Posts Tagged: going home

thirteen years there, seven years away, four days back

I’ve been back home again.  I took another mini-holiday to visit Windsor to participate in a four-day Intuitive Painting Workshop.  The next post will be about that (remarkable) workshop.  But integral to the experience as a whole are the four days I spent in Windsor – in and around places I frequented in my thirteen years living there while my girls were growing up; the place I left seven years ago. 

I’d not been close like this to Windsor since I left it.  When in the area I’ve either stayed in its easterly suburbs or in my original hometown of Amherstburg.  I choose not to live with regrets but I’m wondering, what the hell was the matter with me? 

Maybe it took those seven years for me to need to get there and be in it and find pleasure and comfort in it.  Like I did over this past extended weekend.

This time I stayed with Lynn.  She carted me around and gave me use of her car when she didn’t need it and brought me morning coffee and cooked me meals and poured me wine and dished as much love and support as she ever has in 45 years of a friendship.  On my last day there she drove the 30 km west from her home to Mackenzie Hall on the city’s west side just to drive me the six km to the train station; a cab ride I was most prepared to take. 

Having a friend like that?  Beautiful thing number sixty five.

In each of those four days I drove (or was driven) along the Detroit River – and the sight of it from Lake St. Clair to the Ambassador Bridge about broke my heart each time.  Of course it did.  It was a compass point for most of my life.  Marking west in Amherstburg for the first 30 years of my life, and north in Windsor for another 13.  I looked upon the riverfront path I walked on so many nights and thought of my first adventures in online journaling on a homemade website where I documented the experience.

I live in a new place now, and next to an impressive body of water, but there’s something about a river.  The methodical movement in it causes a restfulness in the mind.  The freighters passing through and the bridges and the other city so close on the other side.  Most of my father’s career was spent navigating that river, further placing its waters in the sensibilities of his daughter.  He was often away for periods of time when we were kids and it was that river that would have carried him away most times.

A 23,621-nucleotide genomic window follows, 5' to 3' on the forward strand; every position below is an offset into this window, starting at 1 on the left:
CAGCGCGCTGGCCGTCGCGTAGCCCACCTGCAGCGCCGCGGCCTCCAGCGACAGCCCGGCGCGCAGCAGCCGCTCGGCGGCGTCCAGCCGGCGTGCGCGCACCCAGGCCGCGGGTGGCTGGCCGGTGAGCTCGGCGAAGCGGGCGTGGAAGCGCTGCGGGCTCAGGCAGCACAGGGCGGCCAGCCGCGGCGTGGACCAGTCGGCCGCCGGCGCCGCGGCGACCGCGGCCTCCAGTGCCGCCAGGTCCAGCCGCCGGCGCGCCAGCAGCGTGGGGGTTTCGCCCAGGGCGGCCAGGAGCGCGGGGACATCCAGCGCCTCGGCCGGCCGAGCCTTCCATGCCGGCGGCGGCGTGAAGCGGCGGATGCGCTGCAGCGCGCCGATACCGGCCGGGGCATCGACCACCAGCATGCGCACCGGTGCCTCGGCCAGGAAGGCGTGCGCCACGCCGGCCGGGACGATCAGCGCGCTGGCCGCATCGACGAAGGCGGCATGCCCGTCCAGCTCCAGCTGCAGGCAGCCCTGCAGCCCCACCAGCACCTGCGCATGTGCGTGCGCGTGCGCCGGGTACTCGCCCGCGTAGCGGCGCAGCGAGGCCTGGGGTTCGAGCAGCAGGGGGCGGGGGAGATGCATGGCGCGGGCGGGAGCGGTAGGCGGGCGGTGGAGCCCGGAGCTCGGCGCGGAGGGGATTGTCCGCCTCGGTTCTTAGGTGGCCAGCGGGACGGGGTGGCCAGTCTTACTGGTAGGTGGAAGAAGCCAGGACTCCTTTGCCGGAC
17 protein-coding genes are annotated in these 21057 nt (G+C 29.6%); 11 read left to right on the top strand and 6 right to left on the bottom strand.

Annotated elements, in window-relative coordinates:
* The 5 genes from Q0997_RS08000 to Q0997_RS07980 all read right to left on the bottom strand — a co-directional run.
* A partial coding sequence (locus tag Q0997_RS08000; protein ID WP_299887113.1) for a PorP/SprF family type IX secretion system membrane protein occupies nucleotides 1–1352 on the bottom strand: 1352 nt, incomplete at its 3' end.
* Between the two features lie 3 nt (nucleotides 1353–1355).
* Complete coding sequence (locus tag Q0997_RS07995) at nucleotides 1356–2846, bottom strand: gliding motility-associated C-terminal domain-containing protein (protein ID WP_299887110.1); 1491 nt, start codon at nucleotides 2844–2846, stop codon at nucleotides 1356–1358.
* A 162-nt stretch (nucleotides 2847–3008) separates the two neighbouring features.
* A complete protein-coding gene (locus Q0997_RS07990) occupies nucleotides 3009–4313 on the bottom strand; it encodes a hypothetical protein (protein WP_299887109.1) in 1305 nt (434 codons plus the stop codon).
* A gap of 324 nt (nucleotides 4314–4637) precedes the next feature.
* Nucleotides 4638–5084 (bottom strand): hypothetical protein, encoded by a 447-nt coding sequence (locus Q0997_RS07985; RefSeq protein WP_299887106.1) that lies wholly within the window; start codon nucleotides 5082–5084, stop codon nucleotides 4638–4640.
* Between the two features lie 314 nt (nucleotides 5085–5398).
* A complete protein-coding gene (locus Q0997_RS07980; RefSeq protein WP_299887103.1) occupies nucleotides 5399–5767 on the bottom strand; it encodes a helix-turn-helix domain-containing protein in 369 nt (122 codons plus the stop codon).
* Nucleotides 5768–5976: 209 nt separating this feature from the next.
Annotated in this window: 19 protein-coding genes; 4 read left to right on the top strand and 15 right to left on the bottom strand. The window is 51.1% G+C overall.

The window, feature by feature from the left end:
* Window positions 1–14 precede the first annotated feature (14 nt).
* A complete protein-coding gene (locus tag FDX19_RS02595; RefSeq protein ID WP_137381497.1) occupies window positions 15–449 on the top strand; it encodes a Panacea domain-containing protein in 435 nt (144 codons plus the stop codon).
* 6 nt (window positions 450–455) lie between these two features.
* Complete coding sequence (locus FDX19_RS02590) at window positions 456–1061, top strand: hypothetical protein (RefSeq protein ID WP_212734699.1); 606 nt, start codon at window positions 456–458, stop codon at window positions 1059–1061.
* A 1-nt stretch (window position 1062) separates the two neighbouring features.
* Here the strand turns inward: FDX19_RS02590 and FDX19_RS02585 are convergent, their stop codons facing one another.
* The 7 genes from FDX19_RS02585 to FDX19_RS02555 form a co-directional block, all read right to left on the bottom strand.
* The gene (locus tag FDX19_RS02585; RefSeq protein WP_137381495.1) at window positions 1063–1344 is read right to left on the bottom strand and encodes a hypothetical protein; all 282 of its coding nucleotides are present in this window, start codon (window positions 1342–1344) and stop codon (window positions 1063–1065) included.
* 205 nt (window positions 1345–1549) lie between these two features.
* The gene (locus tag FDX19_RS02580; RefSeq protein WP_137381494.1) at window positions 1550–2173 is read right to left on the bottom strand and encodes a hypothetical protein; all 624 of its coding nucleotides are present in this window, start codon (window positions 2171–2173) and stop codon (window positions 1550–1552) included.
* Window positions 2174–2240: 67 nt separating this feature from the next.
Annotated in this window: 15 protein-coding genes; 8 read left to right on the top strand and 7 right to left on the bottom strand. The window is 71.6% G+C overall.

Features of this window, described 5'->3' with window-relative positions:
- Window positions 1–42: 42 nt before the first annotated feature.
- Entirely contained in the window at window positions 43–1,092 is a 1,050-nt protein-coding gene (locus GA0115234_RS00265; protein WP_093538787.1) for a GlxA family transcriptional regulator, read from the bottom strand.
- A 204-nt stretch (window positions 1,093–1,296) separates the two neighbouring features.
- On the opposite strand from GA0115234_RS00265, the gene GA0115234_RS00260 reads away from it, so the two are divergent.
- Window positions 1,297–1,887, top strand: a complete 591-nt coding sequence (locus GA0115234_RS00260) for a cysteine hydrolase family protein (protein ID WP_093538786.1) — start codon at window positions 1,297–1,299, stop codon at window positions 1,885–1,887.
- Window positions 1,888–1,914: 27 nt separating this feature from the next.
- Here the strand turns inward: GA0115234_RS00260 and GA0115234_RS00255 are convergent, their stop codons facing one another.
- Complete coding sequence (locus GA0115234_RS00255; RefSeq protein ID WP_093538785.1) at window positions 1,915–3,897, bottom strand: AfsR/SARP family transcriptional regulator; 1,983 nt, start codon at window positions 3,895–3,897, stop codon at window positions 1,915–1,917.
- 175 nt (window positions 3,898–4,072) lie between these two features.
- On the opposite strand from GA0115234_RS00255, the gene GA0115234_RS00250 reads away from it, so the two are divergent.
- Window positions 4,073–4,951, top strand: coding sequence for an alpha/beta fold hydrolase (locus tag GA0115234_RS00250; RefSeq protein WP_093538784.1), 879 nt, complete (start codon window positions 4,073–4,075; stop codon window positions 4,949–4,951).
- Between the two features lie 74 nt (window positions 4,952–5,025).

And then Windsor’s streets; quieter, cleaner, everything on a smaller scale than Toronto, where I live now.  Ouellette Avenue hasn’t changed much; a few restaurants gone, a few new ones in their places.  Neither has our old street changed – from the perspective of darkness anyway.  Our old happy (and haunted) house is still there, with its porch and its maple tree.  Carly snapped a shot of it earlier in the summer to show us how much it didn’t change. There were many hours lived on that porch under that maple tree.

It was late when I went by.  I wished I hadn’t missed seeing our old neighbour Louisa on her porch.  I know she would have been there.  Down at the corner, the diner has been remodelled, but the convenience store is exactly the same.   One night a bunch of us from the workshop I was attending had dinner at an old favourite restaurant of my girls' and mine, Basil Court – Thai food I’ve yet to find equalled in Toronto.  

Windsor seems smaller and slower than it was when I left.  It’s probably not – it’s probably my perception, because I needed it to be.  If I had to describe how I’ve felt in those four days, it would be “cocooned.”  Probably because I needed to be.

It’s easy to write about the love dished out to you by a life-long friend.  I do that a lot; it seems I have a lot of life-long friends who dish me a lot of love.  What’s not as easy to write about is the kind of experience I had at the workshop.  I’ll get back to you on that one.  In the meantime, this space is for Lynn and Windsor.  I’m feeling a lot of things coming away from those four days of living in my old city and painting intensively.  The most of substantial of those is grateful.  And that, my friends, is beautiful thing number sixty-six.